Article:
BUENOS AIRES (Reuters) – Argentine human rights group Grandmothers of the Plaza de Mayo divulged the identity on Thursday of the son of a couple disappeared during the nation’s brutal 1976 to 1983 military dictatorship.
With the discovery, the organization, which works to identify children of dissidents who were killed by Argentina’s government and reconnect them with their relatives, says it has now identified some 130 sons and daughters who were separated from their parents.
Human - Rights - Groups - People - Argentina
Human rights groups estimate that about 30,000 people were killed by Argentina’s military government, many of them tortured beforehand. Most were students, union leaders or dissidents who were murdered for their political beliefs.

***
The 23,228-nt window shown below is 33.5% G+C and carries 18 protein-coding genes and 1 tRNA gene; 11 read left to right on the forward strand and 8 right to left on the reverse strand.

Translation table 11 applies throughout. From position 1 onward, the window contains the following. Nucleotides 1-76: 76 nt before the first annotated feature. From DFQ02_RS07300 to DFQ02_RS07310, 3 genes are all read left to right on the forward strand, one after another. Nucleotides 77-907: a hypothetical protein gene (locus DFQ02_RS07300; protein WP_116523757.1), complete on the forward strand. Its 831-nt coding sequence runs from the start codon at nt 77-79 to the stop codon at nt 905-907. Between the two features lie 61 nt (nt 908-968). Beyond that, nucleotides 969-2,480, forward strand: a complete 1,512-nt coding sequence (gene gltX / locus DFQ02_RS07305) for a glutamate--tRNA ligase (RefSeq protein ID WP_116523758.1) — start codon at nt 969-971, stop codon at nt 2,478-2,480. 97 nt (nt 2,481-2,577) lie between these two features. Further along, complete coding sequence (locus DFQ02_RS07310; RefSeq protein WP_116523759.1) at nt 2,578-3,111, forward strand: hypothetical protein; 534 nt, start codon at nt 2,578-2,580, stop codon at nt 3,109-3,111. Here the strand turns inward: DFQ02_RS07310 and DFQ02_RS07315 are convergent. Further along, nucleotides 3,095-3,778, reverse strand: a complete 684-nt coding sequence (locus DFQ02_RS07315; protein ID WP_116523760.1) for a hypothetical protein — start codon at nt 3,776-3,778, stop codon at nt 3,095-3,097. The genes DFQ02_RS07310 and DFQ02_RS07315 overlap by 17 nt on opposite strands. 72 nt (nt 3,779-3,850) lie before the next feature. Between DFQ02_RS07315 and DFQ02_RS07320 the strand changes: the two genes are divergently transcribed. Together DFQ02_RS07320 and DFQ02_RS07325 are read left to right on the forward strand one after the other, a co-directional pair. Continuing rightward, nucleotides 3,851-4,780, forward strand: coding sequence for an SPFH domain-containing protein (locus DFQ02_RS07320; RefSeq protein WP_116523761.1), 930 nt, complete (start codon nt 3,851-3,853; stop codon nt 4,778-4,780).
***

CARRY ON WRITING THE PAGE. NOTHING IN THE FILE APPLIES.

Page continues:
In some cases, young children of the murdered were put up for adoption and were never told of their biological parents.
Javier - Matías - Darroux - Mijalchuk - Reporters
Javier Matías Darroux Mijalchuk, who was born in 1977, told reporters on Thursday that he knew he was adopted, but did not know who his parents were or the circumstances of his adoption, as he was only a...
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